Navigating CTE During COVID-19: Distance Learning for Nursing

The current COVID-19 (Coronavirus) pandemic and its imprint on the world has impacted education and workforce programs throughout the nation. Administrators, educators and learners are faced with new challenges as traditional classroom education has been largely disrupted and quickly replaced with distance learning. Though this may be the first time that many are using digital learning platforms or online educational content delivery, distance learning programs have been utilized for years and can be scaled or replicated during the pandemic.

The healthcare industry has unique challenges in providing high-quality
distance learning to learners since many of the required coursework is hands-on. Even before the Coronavirus pandemic, the need for a strong workforce of healthcare professionals was critical, with healthcare being one of the fastest-growing employment sectors in the country. The Bureau of Labor Statistics has forecasted that between 2018 and 2028, the healthcare workforce
will grow by more than 14 percent. As demographic trends in the U.S. lead to a growing older population, the needs of new health care providers and support professionals will continue to be in high demand. 

Work-based Learning at a Distance 

Work-based learning opportunities and clinical learning requirements are central to many state licensing policies, and a major component of a high-quality Career Technical Education (CTE) program. Virtual clinical simulation technologies offer an alternative opportunity to gain experience with clinical decision-making without requiring learners to be physically present in a clinical setting. This technology can replicate many situations that healthcare professionals would experience by simulating real-world patient interactions and clinical experiences. For instance, learners using this technology through a computer screen or virtual reality (VR) simulator can take a detailed medical history, conduct a virtual physical exam and make clinical decisions in scenarios that would mimic real-life interaction. Additionally, the experiences using these simulators can be standardized, allowing for enhanced ability to examine competency across programs. A  large-scale study on simulation technologies, including virtual simulation conducted by the National Council of State Boards of Nursing (NCSBN) found that even in research cohort groups that had 50 percent of their traditional clinical hours substituted by simulation technology, no statistically significant differences were found in nursing licensing exam pass rates.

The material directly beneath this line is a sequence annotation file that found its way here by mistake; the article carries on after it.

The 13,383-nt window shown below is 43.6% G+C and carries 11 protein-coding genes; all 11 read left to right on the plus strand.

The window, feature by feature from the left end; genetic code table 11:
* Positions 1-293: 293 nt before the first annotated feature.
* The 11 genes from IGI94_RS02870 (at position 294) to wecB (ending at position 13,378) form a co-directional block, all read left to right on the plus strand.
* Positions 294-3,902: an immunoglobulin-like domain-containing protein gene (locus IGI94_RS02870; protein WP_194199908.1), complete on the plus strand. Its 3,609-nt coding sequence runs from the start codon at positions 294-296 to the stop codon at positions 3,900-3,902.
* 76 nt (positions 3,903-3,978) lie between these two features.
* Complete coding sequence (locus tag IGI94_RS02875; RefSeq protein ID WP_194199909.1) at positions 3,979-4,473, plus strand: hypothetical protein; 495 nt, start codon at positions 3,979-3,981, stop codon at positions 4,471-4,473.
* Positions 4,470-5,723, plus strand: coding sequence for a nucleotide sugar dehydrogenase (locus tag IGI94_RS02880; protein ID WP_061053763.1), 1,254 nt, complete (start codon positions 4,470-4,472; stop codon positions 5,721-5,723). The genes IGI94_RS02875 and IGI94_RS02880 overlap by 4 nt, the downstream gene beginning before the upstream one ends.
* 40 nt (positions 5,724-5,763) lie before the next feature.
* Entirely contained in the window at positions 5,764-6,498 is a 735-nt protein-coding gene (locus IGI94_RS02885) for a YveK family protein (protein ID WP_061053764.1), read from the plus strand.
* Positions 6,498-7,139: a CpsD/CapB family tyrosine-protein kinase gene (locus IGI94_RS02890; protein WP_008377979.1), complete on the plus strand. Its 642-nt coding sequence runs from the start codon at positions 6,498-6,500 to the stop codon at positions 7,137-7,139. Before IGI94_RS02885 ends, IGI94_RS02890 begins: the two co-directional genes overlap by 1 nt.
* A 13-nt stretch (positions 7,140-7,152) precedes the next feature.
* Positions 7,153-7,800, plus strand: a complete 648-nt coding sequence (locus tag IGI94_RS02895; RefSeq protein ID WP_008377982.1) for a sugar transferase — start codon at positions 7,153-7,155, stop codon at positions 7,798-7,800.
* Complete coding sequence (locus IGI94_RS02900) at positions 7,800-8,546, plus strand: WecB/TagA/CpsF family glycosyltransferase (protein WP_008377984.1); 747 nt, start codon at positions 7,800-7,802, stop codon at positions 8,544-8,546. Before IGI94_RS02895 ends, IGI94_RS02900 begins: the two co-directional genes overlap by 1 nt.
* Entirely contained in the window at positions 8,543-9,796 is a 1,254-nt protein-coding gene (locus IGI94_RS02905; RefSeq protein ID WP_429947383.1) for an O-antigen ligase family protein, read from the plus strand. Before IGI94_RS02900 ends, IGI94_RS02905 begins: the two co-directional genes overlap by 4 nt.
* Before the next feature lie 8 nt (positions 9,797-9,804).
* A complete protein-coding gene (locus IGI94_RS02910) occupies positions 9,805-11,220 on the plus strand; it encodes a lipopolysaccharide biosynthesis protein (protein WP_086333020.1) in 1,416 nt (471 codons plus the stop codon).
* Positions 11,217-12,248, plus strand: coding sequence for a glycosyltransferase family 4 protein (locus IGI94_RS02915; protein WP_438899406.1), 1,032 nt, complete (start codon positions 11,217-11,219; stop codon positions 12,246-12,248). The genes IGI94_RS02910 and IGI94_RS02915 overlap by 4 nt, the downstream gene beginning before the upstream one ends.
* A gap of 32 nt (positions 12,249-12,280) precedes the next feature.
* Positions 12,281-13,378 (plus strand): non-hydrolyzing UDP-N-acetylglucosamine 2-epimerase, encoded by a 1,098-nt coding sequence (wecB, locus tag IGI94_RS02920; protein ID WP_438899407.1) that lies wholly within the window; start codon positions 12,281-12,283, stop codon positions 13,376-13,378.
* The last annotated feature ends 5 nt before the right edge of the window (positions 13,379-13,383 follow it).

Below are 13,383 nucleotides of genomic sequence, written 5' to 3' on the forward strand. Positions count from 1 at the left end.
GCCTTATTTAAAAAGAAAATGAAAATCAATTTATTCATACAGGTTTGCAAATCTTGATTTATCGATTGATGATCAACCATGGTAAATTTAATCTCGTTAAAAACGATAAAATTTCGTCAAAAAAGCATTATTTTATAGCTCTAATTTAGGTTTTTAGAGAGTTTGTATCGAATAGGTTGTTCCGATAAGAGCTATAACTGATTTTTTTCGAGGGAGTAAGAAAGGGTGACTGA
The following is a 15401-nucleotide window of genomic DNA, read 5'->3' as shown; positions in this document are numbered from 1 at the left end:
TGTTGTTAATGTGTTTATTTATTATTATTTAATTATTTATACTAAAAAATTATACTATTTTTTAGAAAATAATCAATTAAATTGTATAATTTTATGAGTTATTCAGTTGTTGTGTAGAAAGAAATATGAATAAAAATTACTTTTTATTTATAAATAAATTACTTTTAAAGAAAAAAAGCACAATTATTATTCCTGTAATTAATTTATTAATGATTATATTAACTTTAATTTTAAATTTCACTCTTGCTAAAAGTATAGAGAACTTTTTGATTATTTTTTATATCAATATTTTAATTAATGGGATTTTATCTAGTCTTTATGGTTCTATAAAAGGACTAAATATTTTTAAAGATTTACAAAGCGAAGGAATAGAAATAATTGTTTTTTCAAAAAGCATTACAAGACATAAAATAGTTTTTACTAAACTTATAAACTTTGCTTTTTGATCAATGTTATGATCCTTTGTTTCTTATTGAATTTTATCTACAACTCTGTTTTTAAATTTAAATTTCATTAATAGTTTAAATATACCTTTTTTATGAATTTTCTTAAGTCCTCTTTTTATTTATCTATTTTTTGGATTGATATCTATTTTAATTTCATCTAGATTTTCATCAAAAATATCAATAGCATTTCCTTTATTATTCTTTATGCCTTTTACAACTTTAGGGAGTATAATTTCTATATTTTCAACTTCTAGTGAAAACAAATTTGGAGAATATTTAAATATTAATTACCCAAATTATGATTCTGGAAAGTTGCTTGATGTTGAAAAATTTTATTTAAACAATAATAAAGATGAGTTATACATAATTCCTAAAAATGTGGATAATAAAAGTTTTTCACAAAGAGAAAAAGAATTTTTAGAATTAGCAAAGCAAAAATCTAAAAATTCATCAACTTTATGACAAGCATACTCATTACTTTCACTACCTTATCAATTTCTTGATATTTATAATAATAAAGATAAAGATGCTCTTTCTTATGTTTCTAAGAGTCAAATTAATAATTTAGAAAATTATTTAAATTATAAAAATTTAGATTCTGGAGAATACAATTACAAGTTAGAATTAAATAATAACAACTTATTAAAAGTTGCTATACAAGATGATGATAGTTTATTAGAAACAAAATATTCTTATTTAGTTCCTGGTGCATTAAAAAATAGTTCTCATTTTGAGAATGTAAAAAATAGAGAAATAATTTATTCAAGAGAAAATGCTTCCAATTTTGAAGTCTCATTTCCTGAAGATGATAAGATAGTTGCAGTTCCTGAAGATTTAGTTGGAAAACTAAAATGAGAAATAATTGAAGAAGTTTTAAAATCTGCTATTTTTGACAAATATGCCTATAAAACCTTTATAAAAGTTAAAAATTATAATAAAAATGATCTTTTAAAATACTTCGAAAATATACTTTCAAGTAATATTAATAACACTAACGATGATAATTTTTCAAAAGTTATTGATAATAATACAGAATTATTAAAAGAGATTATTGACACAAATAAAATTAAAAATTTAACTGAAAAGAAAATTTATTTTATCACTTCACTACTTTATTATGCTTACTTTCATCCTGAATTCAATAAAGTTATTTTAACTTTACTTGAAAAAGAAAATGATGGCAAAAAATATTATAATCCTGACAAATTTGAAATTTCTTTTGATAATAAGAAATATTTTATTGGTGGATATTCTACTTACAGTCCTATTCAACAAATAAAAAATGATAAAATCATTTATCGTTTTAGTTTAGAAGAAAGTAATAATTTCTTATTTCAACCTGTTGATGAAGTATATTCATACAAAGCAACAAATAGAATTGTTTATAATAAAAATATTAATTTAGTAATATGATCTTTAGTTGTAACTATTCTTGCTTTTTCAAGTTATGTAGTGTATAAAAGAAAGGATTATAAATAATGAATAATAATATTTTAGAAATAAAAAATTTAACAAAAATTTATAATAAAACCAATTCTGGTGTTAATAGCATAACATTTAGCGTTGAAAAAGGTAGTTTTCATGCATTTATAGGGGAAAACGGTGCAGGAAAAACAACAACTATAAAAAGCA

Competency Based Education and Distance Learning

Competency Based Education (CBE), which awards credit based on proving competency of content and not seat or class time, is also uniquely suited to distance education. As CBE programs are largely self-directed and allow learners to go at their own pace in different environments, they are a unique fit that aligns well with distance learning practices. CBE programs help to ensure quality as course completion is only achieved through demonstrated competencies. As distance learning is expanded, programs based on CBE can offer learners potentially a quicker way to program completion – which translates to a quicker ability to enter the workforce.

Benefits of Offering Distance Learning in Rural Communities

Rural areas face particular challenges and the need for a fully-equipped healthcare workforce. Distance learning presents opportunities for communities that have been historically underserved or have limited options for health sciences education programs in their own communities. Leading states including North Dakota, Idaho, Florida, Lousiana and Nebraska have continued to close access gaps by offering distance learning CTE coursework and opportunities. Some standout examples include: 

  • North Dakota’s Interactive Television program connects learners to remote sites in realtime via video to facilitate distance learning. It’s often used at the postsecondary level to enable students to gain access to coursework they need to earn a certification or degree; 
  • Louisiana launched a multifaceted effort combining technology and hands-on teacher supports to connect rural students with employers; and 
  • Idaho Digital Learning integrates CTE instruction into its online course catalog. Each course is aligned with state standards and facilitated by a certified teacher. 

CTE distance learning presents as a short-term challenge during Coronavirus, however, the work done now can offer long-term solutions to providing each learner in the nation with the opportunity for high-quality CTE.

View the new Distance Learning for Rural Communities Fact Sheet.

Meredith Hills, Policy Associate

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